Capturing Elusive Attention Spans? Breakthrough Thinking at last. Discover Now!
Can subtle shifts in our communication techniques make a palpable difference to our audience?
In business, Goliath consistently beat David every time. Yet the days of the behemoth beating smaller businesses were over a generation ago. David now can beat Goliath. All it takes is for small, nimble businesses to understand what the customer wants — then give it to them.
Not thinking I’m literal? I wasn’t — but here’s one David operating individually, yet influencing millions. This David is an accomplished communications coach, walking his talk.
Bringing ideas to market is easy thanks to technology stacks and ecosystems. These tools are within the grasp of small and large businesses alike.
What of the customer’s attention span? This span diminished in proportion to another emerging reality: an individual’s ability to create compelling, even viral content.
Access to expensive equipment was a high barrier to produce high-quality commercials. Businesses would flock to advertising firms and their army of smart creatives. Gurus of mass influence provided thought leadership. Smart creatives wielded rarified expertise, business nous and creativity. Their output: world-class print and radio ads.
In the past, widely available music and creative outputs had studios, agents and editors vetting each work, and these gatekeepers served as the arbiters of taste.
Whereas today, anyone with a mobile phone and simple editing software holds power to captivate. An individual channelling their smart, creative side can produce a visual and aural extravaganza. Their work holds the potential for hundreds or thousands of views in a short timeframe.
Enter briefer audience attention spans
So the supply of impactful messages has increased. Our demand for this content may have also increased. We may spend more time seeking shorter and more intense content. Our attention bends to our brain’s sensation-seeking, dopamine-driven ways. The supply of short-form content abounds too. From brief yet punchy comedy videos, podcasts and Tik Tok videos.
So with this increased attention comes a greater discernment. Do we now tend to “swipe up” if content bores us within the first couple of seconds? If our brains are habituated to this new normal bombardment of messages every day, how does this translate to leading change on projects?
What is the sole point you are trying to raise in each message? Do you have a single point of truth to direct your reader’s attention to particular details which do not contribute to the sole point?
Emails: Could you pare your message back to three sentences?
Videos: Can you impart your message in a 30-second video?
Presentations: Sure, have dozens of slides — even switch to a black background? But what single point (and powerful imagery) can you place on each slide? This impactful, 79-slide presentation is a brilliant exemplar.
Public speaking: How many dry-runs (practices) can you undertake? What difference do you notice after each dry-run? Do you have a spare 17 minutes (after reading this article)? If so, I recommend checking out this powerful and memorable presentation on public speaking techniques.
Storytelling: A simple slide deck can convey a compelling story. Personalised images are impactful. Think cartoons are for kids only? Canva provides useful and professional-looking cartoon templates. But don’t rule yourself out as an able cartoonist! You can attend cartooning courses like “Cartooning for Change”.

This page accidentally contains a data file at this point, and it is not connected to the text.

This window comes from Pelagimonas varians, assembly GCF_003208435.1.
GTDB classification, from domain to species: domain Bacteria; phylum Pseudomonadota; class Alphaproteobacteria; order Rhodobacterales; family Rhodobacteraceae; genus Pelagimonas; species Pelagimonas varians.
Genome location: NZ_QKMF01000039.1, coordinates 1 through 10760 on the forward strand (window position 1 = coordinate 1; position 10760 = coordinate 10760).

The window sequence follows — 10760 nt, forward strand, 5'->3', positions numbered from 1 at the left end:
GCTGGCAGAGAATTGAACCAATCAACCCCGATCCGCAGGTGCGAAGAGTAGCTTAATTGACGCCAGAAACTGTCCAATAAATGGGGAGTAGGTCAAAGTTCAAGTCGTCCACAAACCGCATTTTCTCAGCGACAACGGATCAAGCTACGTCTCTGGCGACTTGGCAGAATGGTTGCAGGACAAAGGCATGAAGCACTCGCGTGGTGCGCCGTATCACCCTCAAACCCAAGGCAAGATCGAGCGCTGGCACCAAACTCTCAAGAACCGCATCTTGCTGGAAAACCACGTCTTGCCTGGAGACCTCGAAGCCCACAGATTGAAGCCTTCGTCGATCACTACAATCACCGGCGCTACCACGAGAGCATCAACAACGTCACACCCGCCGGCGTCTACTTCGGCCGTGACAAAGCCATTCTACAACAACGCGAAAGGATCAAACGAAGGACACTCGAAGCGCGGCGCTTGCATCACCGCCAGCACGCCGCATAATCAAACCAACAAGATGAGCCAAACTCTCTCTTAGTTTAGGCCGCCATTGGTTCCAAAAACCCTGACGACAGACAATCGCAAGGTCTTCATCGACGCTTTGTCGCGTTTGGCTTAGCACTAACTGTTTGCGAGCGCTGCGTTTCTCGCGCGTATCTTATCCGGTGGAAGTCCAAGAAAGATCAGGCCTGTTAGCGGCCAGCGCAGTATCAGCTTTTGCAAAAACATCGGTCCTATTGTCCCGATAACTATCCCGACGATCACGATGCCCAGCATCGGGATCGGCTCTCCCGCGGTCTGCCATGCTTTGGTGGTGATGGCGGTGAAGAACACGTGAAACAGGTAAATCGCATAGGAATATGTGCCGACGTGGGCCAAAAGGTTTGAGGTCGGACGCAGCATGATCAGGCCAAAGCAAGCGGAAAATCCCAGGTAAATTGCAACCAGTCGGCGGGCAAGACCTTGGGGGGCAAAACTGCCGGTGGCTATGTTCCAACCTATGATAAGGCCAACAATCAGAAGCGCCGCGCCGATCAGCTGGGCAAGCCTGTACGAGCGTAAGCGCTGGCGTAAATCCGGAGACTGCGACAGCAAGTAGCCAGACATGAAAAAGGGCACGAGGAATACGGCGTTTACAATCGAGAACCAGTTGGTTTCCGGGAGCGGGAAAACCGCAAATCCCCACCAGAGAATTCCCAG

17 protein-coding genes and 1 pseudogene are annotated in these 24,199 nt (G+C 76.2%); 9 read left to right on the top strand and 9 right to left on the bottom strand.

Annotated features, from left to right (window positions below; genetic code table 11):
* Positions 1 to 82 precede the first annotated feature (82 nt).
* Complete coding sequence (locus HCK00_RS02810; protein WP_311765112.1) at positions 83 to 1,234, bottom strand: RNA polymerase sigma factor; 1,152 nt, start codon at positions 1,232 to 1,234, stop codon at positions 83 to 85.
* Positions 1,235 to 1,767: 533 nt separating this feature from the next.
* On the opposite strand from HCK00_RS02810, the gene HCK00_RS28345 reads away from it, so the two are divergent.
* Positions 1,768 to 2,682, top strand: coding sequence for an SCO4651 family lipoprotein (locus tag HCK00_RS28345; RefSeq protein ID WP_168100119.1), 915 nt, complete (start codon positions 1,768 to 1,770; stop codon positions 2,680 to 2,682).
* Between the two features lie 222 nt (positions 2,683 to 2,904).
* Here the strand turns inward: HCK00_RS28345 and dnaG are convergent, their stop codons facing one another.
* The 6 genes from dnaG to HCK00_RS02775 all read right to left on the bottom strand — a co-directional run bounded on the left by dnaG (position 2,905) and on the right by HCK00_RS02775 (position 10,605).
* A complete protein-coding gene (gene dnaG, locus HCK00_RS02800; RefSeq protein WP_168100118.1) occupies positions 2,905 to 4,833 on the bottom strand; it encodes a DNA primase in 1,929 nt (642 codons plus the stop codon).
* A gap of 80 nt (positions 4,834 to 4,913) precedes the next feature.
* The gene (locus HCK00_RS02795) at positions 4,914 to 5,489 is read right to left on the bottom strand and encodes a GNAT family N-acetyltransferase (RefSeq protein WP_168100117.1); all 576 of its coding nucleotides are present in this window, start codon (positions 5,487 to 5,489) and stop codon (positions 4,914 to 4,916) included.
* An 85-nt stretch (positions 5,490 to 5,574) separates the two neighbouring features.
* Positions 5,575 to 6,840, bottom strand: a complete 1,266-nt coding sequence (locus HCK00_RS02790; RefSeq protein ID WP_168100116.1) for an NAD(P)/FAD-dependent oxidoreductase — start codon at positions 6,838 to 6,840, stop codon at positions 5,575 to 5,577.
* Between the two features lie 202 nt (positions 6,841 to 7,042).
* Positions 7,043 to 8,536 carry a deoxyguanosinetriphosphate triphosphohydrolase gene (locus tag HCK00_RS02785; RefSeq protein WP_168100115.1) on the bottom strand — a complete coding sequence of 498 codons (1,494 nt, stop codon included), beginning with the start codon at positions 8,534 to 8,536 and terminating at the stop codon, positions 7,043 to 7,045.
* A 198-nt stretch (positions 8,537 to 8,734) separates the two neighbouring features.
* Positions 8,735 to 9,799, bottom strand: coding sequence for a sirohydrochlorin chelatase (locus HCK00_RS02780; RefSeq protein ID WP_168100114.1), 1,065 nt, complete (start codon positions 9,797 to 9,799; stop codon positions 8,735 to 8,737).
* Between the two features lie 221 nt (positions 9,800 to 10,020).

Channel the mindset of a stone sculptor. Start with volume, then prune.
Get it out. Yes, your first draft may be word vomit. Sometimes your craft is a collection of words to help you form what you are going to say. There’s nothing wrong with this approach-sometimes it’s great to get all the words out onto one page before deciding your next step.
Make like a pyramid. Using the Minto principle, you could then look at your assortment of words and concepts and start afresh with a blank page. What is the one thing that needs to be said? How can you pair this down into essentials? Is there a catchy headline or slogan help you convey the major point? And in conveying your major point, always think: “So what?”.
Valuable real estate. Every point on your page serves a purpose. Your first couple of drafts may seek to help you collect, organise and even arrange the concepts you wish to convey. But by starting afresh, your second draft is where less is more.
Artificial Intelligence “assists”. Headline analysers can help you craft your key point. This point may be a call to action, be it a consideration of the topic or intended to compel the reader to do something. The headline in this article went through a headline analyser. The original headline: Breakthrough Thinking: Impactful Business Communications. Not bad — I scored a ‘67’ for my headline analyser’s measure of audience impact. Yes, I am a sell-out: the above headline scored a 73. At that point I gave up trying to find another headline, and it screams for attention already.
What is your single call to action? Even messages intended to raise awareness should compel someone to do something eg. To visit a particular information source to register for something.
The second-briefest messages I know. Take a leaf out of the makers of the haiku. A haiku’s brevity is powerful. Three powerful sentences deliver a clear and memorable message.
Paring back — murdering your darlings — is hard. Even this article could be pruned. Maybe it is a balance of getting your message “out there” and producing an optimal-quality article?
Looking at the amount of time you invest in your messages, what can you remove to nail your essential points?